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U.S. trade, inventory data pose downside risk to second-quarter GDP
July 28, 2016 / 3:03 PM / in a year

U.S. trade, inventory data pose downside risk to second-quarter GDP

WASHINGTON (Reuters) - U.S. economic growth in the second quarter could surprise on the downside after data on Thursday showed a widening in the goods deficit in June and a moderate pace of inventory accumulation.

A woman is reflected in the wet pavement as she walks past a U.S. flag billboard in Times Square during a rare winter thunderstorm in New York February 21, 2014. REUTERS/Carlo Allegri

The Census Bureau’s new advanced economic indicators report showed the advance goods deficit rising 3.7 percent to $63.3 billion last month as imports outpaced export growth. Wholesale inventories were unchanged, while stocks at retailers increased 0.5 percent.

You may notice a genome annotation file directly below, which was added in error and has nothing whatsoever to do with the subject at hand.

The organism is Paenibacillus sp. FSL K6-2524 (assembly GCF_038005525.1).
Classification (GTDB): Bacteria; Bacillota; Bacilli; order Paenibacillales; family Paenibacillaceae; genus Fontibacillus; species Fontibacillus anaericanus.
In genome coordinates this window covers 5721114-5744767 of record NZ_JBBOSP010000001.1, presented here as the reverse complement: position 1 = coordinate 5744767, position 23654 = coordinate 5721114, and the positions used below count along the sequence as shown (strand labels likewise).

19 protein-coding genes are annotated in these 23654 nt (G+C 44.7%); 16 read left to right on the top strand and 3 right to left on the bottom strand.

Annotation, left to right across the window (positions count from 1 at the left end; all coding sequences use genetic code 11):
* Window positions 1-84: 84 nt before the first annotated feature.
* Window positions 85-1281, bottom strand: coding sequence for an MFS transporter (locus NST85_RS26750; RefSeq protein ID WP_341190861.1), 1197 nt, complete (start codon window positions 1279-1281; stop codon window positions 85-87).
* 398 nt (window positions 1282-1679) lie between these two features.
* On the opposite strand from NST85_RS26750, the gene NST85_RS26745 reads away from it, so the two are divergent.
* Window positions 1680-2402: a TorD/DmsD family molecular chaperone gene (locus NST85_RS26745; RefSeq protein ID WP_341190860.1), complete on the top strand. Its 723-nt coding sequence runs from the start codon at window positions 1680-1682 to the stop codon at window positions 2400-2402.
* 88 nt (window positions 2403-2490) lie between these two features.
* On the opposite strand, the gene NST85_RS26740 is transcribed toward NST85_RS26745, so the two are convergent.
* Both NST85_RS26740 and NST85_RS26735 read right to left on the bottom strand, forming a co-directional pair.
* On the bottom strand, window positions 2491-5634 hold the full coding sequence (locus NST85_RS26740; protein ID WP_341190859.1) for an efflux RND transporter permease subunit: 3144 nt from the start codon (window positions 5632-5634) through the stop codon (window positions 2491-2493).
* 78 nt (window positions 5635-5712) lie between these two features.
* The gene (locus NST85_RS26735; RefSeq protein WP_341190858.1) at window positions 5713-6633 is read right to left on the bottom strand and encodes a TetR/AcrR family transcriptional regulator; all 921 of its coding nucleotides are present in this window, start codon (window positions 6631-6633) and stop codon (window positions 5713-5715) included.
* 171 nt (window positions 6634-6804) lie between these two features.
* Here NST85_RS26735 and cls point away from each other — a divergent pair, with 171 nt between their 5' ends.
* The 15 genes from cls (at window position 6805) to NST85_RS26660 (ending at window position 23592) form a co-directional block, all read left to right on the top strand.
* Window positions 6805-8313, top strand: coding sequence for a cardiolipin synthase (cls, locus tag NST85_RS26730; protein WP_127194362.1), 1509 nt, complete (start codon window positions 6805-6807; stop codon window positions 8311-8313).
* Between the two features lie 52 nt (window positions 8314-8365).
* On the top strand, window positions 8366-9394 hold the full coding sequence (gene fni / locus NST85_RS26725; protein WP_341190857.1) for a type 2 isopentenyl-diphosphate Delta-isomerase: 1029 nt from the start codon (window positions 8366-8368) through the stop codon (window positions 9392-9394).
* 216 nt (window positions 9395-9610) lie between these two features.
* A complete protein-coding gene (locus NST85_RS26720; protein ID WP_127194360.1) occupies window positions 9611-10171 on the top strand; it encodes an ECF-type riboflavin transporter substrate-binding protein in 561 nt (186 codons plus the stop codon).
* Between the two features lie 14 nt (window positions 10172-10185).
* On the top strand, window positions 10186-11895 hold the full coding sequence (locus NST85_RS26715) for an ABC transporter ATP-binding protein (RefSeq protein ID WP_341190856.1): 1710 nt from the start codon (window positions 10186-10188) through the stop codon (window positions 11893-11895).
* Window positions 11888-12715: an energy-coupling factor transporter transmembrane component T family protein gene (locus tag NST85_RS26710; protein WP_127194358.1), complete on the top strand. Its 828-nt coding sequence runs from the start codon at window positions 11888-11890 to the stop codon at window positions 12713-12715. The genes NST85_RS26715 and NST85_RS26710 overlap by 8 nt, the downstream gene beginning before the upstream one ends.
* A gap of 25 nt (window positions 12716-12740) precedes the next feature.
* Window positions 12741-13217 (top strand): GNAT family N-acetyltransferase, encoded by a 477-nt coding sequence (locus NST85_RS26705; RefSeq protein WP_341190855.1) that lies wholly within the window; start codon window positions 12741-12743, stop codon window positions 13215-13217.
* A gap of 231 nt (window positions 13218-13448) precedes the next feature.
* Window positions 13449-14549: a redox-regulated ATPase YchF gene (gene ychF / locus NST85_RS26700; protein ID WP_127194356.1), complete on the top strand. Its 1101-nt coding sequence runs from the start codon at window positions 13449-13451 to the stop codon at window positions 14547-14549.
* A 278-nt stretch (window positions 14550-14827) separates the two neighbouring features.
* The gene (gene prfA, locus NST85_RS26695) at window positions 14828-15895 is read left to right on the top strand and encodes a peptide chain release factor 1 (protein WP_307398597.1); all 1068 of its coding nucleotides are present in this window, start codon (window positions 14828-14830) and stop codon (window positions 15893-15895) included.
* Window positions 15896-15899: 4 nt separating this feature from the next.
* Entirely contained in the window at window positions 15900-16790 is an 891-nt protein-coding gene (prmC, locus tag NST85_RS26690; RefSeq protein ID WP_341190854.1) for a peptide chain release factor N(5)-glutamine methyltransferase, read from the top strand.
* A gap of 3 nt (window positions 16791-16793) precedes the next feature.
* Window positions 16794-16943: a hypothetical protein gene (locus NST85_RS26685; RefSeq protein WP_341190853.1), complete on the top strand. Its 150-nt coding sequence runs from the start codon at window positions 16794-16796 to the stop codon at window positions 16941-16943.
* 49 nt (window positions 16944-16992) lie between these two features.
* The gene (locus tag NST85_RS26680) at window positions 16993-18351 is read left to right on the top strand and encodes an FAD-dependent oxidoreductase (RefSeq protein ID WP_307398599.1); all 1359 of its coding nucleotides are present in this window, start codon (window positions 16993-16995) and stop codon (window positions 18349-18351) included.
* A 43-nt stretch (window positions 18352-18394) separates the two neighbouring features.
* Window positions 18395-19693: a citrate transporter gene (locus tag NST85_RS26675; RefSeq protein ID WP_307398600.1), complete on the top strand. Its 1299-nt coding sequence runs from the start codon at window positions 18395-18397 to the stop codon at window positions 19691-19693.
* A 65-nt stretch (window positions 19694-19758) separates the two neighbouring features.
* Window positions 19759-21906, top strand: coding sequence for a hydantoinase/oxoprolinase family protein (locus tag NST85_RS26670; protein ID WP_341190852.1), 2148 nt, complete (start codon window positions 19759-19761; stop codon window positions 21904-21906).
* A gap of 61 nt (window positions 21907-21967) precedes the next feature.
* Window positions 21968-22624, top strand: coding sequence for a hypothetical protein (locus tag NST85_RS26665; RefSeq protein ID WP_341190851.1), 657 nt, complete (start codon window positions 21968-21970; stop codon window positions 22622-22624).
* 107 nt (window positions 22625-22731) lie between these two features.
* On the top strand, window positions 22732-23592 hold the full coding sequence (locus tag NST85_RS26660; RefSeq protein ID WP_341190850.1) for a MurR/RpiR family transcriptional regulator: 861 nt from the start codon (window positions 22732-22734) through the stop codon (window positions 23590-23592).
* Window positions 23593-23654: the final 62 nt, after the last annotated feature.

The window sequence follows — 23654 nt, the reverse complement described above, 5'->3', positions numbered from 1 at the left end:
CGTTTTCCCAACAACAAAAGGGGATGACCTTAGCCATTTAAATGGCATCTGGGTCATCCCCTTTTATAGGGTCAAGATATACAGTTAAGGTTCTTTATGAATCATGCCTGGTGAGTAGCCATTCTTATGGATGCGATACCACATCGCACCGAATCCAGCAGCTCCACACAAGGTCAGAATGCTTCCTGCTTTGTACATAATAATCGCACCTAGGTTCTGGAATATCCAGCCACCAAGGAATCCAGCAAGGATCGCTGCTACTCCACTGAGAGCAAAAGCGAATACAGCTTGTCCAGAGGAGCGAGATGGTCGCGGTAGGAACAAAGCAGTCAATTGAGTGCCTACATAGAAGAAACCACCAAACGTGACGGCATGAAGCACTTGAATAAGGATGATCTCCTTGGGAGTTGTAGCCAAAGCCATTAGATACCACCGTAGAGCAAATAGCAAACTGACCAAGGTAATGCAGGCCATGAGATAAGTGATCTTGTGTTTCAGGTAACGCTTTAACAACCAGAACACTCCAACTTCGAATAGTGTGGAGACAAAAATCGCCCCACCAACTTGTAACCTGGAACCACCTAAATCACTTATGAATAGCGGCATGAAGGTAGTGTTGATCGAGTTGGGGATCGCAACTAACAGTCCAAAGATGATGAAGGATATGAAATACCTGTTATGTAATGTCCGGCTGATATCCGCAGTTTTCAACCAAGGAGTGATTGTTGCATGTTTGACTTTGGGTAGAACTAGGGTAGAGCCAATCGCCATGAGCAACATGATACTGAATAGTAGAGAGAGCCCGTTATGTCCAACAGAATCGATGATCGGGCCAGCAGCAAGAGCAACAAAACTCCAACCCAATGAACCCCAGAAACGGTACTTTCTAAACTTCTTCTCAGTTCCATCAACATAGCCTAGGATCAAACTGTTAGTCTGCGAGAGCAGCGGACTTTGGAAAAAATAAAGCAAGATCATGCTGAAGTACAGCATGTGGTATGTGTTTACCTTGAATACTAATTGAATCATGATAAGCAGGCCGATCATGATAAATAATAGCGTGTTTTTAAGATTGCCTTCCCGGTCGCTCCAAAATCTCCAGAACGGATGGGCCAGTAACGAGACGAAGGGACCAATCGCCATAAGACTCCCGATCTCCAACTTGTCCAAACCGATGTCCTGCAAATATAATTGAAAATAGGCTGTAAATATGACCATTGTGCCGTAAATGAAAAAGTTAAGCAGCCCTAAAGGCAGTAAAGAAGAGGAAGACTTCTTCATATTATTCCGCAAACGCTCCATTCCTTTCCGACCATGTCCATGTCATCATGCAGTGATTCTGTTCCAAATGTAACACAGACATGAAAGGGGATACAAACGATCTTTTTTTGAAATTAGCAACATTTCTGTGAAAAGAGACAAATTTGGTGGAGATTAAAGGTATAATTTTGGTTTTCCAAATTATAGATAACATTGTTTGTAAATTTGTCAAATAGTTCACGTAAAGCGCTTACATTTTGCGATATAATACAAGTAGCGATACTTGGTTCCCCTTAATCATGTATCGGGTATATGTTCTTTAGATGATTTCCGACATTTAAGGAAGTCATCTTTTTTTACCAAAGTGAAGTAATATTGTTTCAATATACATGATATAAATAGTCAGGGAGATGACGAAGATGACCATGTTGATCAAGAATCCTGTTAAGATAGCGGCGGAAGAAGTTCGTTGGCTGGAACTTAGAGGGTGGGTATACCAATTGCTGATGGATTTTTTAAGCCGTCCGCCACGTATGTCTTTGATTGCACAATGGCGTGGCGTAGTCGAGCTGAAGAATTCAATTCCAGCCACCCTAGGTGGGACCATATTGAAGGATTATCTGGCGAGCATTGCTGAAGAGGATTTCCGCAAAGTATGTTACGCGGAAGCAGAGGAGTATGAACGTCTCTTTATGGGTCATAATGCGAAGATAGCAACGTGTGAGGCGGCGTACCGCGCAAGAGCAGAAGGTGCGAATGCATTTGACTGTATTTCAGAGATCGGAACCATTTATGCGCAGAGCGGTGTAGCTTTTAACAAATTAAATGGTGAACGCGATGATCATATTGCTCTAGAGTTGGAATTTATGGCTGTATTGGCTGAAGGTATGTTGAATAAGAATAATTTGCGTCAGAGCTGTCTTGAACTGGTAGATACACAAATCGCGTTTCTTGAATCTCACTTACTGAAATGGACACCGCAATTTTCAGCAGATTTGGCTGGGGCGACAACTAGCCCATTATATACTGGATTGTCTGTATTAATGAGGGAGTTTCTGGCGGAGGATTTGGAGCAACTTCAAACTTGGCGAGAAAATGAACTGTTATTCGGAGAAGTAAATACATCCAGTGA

Following the advance goods trade and inventories data, the Atlanta Federal Reserve lowered its second-quarter gross domestic product estimate to a 1.8 percent annualized rate from a previous 2.3 percent pace.

The government will publish its first GDP growth estimate for the second quarter on Friday.

“The inventory correction looks severe in the second quarter, likely subtracting over a full percentage point from GDP growth,” said Daniel Silver, an economist at JPMorgan in New York. “While this is a big negative for second-quarter GDP, inventory dynamics should be a positive for growth going forward.”

The Atlanta Fed estimates trade will subtract 0.10 percentage point from second-quarter GDP growth.

“The increase in both import and export activity paints a more constructive picture on both the U.S. recovery and the global economic backdrop,” said Millan Mulraine, deputy chief economist at TD Securities in New York.

“From a GDP accounting perspective, however, trade is likely to be a drag on economic activity in the second quarter. The handoff to the next quarter will be unfavorable, and when combined with the stronger dollar and weakening global activity we expect the deficit to widen further in the coming months.”

The advance goods and inventory data came on the heels of a weak durable goods report on Wednesday, which had prompted economists to lower their second-quarter GDP growth estimate by at least one-tenth of a percentage point.

Reporting by Lucia Mutikani; Editing by Paul Simao

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